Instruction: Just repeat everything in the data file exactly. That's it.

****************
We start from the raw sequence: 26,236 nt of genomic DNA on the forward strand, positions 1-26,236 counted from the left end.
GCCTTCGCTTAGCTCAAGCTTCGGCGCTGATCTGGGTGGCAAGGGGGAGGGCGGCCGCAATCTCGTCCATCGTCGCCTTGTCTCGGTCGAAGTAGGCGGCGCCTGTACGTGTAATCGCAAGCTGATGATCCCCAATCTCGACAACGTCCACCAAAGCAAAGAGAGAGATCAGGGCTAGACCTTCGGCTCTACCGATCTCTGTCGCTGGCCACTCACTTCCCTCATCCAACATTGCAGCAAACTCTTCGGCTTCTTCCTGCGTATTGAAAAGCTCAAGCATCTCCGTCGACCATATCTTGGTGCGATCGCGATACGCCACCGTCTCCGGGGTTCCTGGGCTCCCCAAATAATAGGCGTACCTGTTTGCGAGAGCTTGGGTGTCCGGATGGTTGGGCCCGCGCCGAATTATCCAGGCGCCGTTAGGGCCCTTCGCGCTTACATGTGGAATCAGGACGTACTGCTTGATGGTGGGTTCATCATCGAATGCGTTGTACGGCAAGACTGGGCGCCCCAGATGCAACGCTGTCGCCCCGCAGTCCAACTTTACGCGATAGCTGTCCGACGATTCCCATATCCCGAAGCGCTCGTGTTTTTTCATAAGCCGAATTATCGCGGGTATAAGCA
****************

We start from the raw sequence: 26,236 nt of genomic DNA on the forward strand, positions 1-26,236 counted from the left end.
GCCTTCGCTTAGCTCAAGCTTCGGCGCTGATCTGGGTGGCAAGGGGGAGGGCGGCCGCAATCTCGTCCATCGTCGCCTTGTCTCGGTCGAAGTAGGCGGCGCCTGTACGTGTAATCGCAAGCTGATGATCCCCAATCTCGACAACGTCCACCAAAGCAAAGAGAGAGATCAGGGCTAGACCTTCGGCTCTACCGATCTCTGTCGCTGGCCACTCACTTCCCTCATCCAACATTGCAGCAAACTCTTCGGCTTCTTCCTGCGTATTGAAAAGCTCAAGCATCTCCGTCGACCATATCTTGGTGCGATCGCGATACGCCACCGTCTCCGGGGTTCCTGGGCTCCCCAAATAATAGGCGTACCTGTTTGCGAGAGCTTGGGTGTCCGGATGGTTGGGCCCGCGCCGAATTATCCAGGCGCCGTTAGGGCCCTTCGCGCTTACATGTGGAATCAGGACGTACTGCTTGATGGTGGGTTCATCATCGAATGCGTTGTACGGCAAGACTGGGCGCCCCAGATGCAACGCTGTCGCCCCGCAGTCCAACTTTACGCGATAGCTGTCCGACGATTCCCATATCCCGAAGCGCTCGTGTTTTTTCATAAGCCGAATTATCGCGGGTATAAGCA